The most important single word in Dvid Cameron's speech yesterday was 'if'.
His whole promise was based on tax cuts if the deficit was cleared.
His government promised to clear the deficit in 2010. This table is from the Osborne budget for that year:
Spending was going to fall. Revenues were going to rise. We'd now be approaching the promised land of the balanced budget and the tax cuts that would have guaranteed re-election.
That hasn't happened. We're now being promised tax cuts on the basis that the budget will be balanced by 2020. This table comes from the latest Office for Budget Responsibility analysis of the impact of the financial crisis:
The cuts in spending have not happened.
The increases in revenue have not occurred.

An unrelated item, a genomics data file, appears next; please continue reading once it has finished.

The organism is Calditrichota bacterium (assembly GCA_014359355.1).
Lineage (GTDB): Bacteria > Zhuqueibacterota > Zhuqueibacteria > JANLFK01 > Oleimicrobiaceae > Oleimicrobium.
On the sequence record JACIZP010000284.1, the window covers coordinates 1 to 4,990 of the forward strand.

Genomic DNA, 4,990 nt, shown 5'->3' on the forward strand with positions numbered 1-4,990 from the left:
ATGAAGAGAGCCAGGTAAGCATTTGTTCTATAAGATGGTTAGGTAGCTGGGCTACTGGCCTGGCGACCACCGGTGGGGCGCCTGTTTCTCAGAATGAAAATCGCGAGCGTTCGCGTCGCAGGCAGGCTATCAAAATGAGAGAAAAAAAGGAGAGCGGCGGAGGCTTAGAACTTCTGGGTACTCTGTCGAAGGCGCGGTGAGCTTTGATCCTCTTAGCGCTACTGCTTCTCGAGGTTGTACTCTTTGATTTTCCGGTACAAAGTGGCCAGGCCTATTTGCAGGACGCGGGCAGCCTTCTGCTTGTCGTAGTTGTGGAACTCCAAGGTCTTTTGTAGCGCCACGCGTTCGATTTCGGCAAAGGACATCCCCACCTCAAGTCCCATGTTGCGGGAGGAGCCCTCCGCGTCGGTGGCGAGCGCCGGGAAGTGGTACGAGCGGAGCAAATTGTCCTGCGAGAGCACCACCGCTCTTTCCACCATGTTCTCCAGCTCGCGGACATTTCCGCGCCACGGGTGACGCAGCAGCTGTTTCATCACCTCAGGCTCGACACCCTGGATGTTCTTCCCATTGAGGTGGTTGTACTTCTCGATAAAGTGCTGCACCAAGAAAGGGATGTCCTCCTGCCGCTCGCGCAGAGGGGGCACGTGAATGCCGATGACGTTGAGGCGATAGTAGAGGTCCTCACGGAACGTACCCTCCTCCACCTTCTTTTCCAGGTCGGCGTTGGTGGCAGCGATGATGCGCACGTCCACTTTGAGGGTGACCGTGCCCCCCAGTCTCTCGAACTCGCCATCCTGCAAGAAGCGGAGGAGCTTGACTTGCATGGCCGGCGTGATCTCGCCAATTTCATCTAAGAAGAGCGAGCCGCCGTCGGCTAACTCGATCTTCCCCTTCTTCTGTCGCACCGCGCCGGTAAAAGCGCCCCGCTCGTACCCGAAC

The forecast for this year is already very spectacularly wrong: tax receipts will not increase by anything like the 6.5% forecast (as I have long foretold) and the deficit is likely to increase instead of fall.
And the whole deficit reduction plan on which basis tax cuts are promised depends upon cutting spending now and not on tax rises. This is from the OBR, again, and shows required cuts over the next few years:
The fall in the deficit is dependent then on the government doing the nigh on impossible then of cutting spending, dramatically. In five years it has not done that. It has been vindictive. It has imposed considerable stress. It has sacked thousands of highly valued people. It has reduced essential services. But it has not made major inroads into spending levels once the impact of the immediate aftermath of the crash self-corrected itself (as these things do). But now some parts of government spending are to be cut by a quarter over the next five years to ensure tax cuts can be delivered if that goal is achieved.
That's a might big if.
So big I am quite confident this will not happen.
At which point "if" turns from a promise into deceit.